Mexico’s Town Plazas: A Must-See

In Mexico, the town plaza is where everything happens.

Park benches at a plaza in San Francisco de Campeche, Mexico (Photo: Shutterstock)

There are a many reasons to vacation in Mexico: relax on the beautiful beaches of the Pacific Coast or Quintana Roo, check out the pyramids in Palanque, Tulum or Teotihuacan or visit the ancient temples of Monte Alban. Then there´s shopping for artesanías in popular markets, savoring delicious regional cuisine like black mole in Oaxaca, marinated suckling pig in the Yucatan or BBQ goat in Monterrey. Mexican food: that is reason enough!

According to the Mexican Department of Tourism (Secretaría de turismo), in 2013 tourism brought in a record “trece mil millones de dólares” in revenue. Mexico is no doubt a hot tourist destination. But no matter where you go or what your reasons for choosing Mexico as a place to vacation, I suggest you spend an afternoon or evening at the town’s main plaza. Because to really feel Mexico you want to experience daily life there, and the plaza is the one sure place where you can truly get the feel for Mexican culture, no matter what town you´re in.

Traditional Mexican towns were laid out around a central square from the time of the Conquista. In 1573 the King of Spain, created what was called the “Law of the Indies,” which set forth rules for colonial life, including a decree stating that all new towns must have a central plaza surrounded by important buildings; usually the church and government offices. Larger towns, such as Mexico City, Queretaro and even San Miguel de Allende, have multiple plazas or parks, which are usually at the heart of a neighborhood. But even the smallest towns have a main plaza, which in Mexico is also called a zócalo. On Friday or Saturday evenings, people of all walks of life flock to these colorful and peaceful squares to meet their friends and socialize.

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The town place is where everything happens in Mexico

Wrought iron benches in Mexico are front seats to the town’s happenings (Photo: Shutterstock)

Plazas are great for people watching. Find a place at one of the wrought iron benches that surround the plaza, and observe the locals: young people dressed in their Sunday best strolling around the square with friends; girls walking briskly, arm in arm, giggling; children chasing each other, playing with balloons or kicking a soccer ball; older people and peasants from the nearby villages crowding the benches; the town drunk stumbling around looking for a friend.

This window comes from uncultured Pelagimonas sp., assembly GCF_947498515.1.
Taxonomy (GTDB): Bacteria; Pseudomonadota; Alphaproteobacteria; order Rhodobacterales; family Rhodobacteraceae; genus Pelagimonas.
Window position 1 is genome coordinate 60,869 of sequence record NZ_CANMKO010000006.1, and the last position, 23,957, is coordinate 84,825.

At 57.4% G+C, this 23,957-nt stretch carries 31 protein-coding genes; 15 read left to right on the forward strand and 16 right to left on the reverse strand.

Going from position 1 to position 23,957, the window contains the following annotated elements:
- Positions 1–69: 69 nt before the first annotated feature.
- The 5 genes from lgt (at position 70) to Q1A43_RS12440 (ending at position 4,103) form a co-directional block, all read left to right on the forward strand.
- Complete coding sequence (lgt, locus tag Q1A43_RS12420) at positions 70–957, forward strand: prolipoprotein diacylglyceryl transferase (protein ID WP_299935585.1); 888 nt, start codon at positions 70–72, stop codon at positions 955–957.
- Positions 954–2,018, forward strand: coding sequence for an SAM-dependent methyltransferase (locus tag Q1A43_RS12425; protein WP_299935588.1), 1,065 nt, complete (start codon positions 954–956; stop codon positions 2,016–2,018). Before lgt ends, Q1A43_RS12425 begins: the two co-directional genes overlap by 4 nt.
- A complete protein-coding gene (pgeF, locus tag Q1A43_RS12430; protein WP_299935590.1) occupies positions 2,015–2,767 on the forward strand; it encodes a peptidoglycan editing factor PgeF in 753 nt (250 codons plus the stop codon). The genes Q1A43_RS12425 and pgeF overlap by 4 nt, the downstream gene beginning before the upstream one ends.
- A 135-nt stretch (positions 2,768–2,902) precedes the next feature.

Most plazas have a kiosk at the center where there might be a concert going on. Oftentimes there is a conjunto of musicians playing, hoping to find a couple in love or a family that will pay them a few pesos for a serenade.

You can sit there for hours observing life revolve around you. But on holidays, such as The Day of the Dead, Mother’s Day or Independence Day, you might get swept away by the festivities, because that’s where it all happens. The plaza is the center of activity. No matter what your age or your culture, you might just find yourself dancing and singing along with new friends.

No matter where in Mexico you go, you’ll find it is a warm and friendly place, despite everything you hear and see on the news. I lived in Mexico as a kid and later in life traveled there often on work assignments as a photojournalist. Do yourself a favor on your next Mexico vacation and instead of hitting the local bar, spend an afternoon at the plaza and feel that vibe that makes Mexico such a colorful and unique country.

Traditional Mexican towns were laid out around a central square from the time of the Conquista. In 1573 the King of Spain, created what was called the "Law of the Indies," which set forth rules for colonial life, including a decree stating that all new towns must have a central plaza surrounded by important buildings; usually the church and government offices. #travel #mexico #plazas

Phillippe Diederich

Phillippe Diederich is a bilingual author and photographer born in the Dominican Republic and raised in Mexico City and Miami. His photography has appeared in The New York Times, Time magazine, U.S. News and World Report and other national publications. Phillippe's novels Sofrito and Playing for the Devil's Fire are both published by Cinco Puntos Press. He is the recipient of a PEN/Phyllis Naylor Working Writer Fellowship and the Editor-in-Chief of Viva Fifty!

Comments

  1. Love this place! Have to go!

    1. Thank you for reading it!